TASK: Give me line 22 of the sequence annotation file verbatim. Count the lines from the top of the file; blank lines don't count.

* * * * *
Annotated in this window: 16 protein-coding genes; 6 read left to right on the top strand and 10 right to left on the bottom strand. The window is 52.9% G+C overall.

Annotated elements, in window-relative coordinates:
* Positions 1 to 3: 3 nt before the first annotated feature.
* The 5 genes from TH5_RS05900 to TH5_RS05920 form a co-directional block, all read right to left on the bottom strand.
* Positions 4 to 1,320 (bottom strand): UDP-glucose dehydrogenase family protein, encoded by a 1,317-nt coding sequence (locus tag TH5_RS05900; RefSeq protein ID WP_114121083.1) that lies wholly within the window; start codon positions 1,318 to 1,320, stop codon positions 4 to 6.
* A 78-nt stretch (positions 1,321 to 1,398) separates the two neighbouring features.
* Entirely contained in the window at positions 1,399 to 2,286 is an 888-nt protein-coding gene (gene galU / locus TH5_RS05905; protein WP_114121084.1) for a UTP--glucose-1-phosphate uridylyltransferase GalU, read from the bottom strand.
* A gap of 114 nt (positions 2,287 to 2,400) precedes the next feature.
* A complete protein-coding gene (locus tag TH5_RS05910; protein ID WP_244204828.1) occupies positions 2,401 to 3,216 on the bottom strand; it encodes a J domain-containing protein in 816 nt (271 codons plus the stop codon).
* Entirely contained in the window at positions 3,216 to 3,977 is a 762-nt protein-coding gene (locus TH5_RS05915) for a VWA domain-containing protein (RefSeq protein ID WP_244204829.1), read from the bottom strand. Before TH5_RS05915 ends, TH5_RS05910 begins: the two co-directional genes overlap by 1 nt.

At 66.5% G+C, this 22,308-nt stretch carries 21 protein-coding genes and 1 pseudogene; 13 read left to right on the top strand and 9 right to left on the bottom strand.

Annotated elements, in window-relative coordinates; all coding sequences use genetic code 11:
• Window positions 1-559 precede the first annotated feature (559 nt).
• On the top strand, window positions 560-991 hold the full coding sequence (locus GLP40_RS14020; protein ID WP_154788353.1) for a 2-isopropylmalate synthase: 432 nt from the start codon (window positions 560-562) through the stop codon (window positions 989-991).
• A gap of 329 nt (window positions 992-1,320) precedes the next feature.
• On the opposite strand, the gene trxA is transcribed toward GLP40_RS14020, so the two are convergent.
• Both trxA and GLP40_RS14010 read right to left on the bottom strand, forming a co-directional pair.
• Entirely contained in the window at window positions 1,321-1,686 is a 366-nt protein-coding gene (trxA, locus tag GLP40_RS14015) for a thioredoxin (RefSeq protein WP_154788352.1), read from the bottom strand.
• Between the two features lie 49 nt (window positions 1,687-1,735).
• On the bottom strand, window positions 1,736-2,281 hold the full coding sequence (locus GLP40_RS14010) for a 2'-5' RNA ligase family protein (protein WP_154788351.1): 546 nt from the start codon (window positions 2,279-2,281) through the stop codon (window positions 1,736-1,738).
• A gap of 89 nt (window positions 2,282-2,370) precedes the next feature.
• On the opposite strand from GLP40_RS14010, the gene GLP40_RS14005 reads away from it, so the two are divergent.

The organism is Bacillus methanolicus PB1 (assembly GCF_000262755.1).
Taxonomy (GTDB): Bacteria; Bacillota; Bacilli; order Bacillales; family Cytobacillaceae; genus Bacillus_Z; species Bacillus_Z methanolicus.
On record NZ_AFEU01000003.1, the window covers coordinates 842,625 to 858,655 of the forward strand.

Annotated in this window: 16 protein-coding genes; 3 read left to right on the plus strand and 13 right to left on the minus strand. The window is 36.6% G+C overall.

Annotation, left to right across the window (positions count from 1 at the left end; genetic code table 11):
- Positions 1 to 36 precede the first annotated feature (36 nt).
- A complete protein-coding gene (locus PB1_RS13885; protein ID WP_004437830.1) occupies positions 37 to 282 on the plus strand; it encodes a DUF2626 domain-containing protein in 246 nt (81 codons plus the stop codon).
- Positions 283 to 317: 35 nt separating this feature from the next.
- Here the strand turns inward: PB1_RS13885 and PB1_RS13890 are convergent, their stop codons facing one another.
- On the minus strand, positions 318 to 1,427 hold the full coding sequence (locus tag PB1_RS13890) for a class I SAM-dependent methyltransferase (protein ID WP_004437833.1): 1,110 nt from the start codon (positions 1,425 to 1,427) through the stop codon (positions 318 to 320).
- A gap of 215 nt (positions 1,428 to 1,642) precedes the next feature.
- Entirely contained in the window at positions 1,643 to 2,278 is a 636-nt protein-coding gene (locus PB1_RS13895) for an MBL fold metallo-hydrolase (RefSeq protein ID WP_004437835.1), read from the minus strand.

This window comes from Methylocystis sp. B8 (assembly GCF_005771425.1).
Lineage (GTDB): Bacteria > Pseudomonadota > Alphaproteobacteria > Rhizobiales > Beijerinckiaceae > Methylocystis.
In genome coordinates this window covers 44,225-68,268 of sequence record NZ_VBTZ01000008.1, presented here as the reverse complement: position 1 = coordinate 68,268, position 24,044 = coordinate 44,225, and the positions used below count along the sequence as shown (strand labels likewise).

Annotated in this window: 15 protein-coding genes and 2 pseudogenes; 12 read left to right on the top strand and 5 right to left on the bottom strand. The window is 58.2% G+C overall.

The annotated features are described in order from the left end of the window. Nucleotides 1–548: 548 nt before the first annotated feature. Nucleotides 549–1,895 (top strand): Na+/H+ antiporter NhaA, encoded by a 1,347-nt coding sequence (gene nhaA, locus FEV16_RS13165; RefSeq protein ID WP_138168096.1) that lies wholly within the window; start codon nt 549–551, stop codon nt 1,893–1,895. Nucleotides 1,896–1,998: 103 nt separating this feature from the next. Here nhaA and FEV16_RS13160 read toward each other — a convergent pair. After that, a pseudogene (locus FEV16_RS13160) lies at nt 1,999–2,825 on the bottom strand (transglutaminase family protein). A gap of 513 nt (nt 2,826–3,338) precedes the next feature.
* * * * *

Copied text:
• On the opposite strand from GLP40_RS14010, the gene GLP40_RS14005 reads away from it, so the two are divergent.